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BioMed Research International
Volume 2013 (2013), Article ID 464921, 8 pages
Review Article

Oxidation of Marine Omega-3 Supplements and Human Health

1Liggins Institute, University of Auckland, Private Bag 92019, Auckland 1142, New Zealand
2Gravida: National Centre for Growth and Development, University of Auckland, Private Bag 92019, Auckland 1142, New Zealand

Received 15 February 2013; Revised 4 April 2013; Accepted 9 April 2013

Academic Editor: Gabriella Calviello

Copyright © 2013 Benjamin B. Albert et al. This is an open access article distributed under the Creative Commons Attribution License, which permits unrestricted use, distribution, and reproduction in any medium, provided the original work is properly cited.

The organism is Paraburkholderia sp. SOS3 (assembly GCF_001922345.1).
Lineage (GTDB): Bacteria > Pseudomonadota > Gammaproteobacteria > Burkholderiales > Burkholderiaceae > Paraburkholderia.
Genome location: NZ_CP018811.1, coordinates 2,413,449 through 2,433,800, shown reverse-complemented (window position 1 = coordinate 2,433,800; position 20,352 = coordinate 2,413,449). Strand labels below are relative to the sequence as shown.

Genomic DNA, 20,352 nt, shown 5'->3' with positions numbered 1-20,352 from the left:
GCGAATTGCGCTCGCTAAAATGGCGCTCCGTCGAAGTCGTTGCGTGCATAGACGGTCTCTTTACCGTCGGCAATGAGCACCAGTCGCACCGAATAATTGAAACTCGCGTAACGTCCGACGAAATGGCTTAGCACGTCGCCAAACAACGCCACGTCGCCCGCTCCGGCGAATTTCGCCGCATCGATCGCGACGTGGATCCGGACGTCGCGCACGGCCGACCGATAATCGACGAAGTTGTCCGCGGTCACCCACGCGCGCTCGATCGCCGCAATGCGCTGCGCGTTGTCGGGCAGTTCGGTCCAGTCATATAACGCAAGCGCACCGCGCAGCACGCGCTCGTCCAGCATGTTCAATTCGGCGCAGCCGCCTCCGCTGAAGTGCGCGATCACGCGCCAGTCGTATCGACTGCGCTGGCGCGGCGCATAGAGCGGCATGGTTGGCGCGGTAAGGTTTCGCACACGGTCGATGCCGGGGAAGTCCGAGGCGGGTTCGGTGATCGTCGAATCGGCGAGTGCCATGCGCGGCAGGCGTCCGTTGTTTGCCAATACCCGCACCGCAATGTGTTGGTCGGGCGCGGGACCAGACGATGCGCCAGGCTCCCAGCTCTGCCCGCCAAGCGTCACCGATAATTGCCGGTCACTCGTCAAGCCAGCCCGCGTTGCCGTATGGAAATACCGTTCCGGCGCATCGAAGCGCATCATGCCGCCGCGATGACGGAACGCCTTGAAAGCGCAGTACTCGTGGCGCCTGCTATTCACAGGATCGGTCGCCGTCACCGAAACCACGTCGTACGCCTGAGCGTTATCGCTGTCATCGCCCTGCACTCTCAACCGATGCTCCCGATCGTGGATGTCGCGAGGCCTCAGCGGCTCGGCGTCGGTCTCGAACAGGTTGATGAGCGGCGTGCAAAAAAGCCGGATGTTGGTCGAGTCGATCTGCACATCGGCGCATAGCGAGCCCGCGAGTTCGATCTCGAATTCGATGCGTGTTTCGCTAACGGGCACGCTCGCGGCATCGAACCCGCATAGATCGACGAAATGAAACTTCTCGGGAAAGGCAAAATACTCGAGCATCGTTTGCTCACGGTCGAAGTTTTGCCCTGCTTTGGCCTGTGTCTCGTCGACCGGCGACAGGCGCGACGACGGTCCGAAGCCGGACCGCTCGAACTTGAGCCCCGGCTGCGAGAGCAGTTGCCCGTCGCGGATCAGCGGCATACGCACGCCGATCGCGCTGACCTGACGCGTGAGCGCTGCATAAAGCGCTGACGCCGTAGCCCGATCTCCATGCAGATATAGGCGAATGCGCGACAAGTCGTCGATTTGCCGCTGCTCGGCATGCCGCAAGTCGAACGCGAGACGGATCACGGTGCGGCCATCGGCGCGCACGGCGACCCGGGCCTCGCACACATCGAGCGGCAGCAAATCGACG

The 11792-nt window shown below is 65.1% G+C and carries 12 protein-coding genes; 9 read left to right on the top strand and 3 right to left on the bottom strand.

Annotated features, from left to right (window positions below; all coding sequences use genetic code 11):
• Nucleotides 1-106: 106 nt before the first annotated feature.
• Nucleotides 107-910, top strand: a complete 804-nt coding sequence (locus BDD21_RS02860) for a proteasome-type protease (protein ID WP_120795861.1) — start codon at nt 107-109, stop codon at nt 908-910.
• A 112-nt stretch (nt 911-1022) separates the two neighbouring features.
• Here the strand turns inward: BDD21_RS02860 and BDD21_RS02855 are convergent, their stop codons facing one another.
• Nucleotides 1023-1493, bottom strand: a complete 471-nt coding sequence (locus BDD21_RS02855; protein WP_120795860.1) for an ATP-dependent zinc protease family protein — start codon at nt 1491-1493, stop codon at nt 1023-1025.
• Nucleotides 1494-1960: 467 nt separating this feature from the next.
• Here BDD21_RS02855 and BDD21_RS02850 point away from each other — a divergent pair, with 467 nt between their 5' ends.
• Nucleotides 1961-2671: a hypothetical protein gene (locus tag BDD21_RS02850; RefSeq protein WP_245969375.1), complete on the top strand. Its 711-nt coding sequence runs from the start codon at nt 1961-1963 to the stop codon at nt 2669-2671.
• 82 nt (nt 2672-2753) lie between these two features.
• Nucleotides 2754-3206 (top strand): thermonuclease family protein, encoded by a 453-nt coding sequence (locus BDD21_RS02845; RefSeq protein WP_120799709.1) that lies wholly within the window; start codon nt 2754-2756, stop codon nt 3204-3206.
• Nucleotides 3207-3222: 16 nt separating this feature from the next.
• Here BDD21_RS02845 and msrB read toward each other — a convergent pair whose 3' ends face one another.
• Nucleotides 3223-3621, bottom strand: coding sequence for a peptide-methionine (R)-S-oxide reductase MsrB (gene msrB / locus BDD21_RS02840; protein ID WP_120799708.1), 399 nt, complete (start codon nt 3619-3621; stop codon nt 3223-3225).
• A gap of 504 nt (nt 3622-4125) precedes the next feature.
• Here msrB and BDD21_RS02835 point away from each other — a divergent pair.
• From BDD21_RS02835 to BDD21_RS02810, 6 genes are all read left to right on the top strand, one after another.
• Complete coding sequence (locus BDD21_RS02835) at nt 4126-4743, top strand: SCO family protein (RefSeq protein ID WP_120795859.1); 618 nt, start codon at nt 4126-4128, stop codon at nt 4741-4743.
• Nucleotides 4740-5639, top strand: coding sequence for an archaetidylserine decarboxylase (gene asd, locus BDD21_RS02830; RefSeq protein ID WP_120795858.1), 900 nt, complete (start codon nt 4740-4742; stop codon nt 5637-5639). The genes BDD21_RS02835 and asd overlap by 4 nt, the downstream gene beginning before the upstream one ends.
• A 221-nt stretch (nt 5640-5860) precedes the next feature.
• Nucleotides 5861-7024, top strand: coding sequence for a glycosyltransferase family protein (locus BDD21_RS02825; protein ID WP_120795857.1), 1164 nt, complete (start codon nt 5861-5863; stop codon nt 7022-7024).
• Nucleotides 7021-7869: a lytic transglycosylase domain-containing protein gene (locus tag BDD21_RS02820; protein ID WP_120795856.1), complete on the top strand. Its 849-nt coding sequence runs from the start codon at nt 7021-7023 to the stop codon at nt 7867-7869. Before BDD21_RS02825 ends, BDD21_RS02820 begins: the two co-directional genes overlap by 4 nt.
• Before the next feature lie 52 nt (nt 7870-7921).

Marine omega-3 rich oils are used by more than a third of American adults for a wide range of purported benefits including prevention of cardiovascular disease. These oils are highly prone to oxidation to lipid peroxides and other secondary oxidation products. Oxidized oils may have altered biological activity making them ineffective or harmful, though there is also evidence that some beneficial effects of marine oils could be mediated through lipid peroxides. To date, human clinical trials have not reported the oxidative status of the trial oil. This makes it impossible to understand the importance of oxidation to efficacy or harm. However, animal studies show that oxidized lipid products can cause harm. Oxidation of trial oils may be responsible for the conflicting omega-3 trial literature, including the prevention of cardiovascular disease. The oxidative state of an oil can be simply determined by the peroxide value and anisidine value assays. We recommend that all clinical trials investigating omega-3 harms or benefits report the results of these assays; this will enable better understanding of the benefits and harms of omega-3 and the clinical importance of oxidized supplements.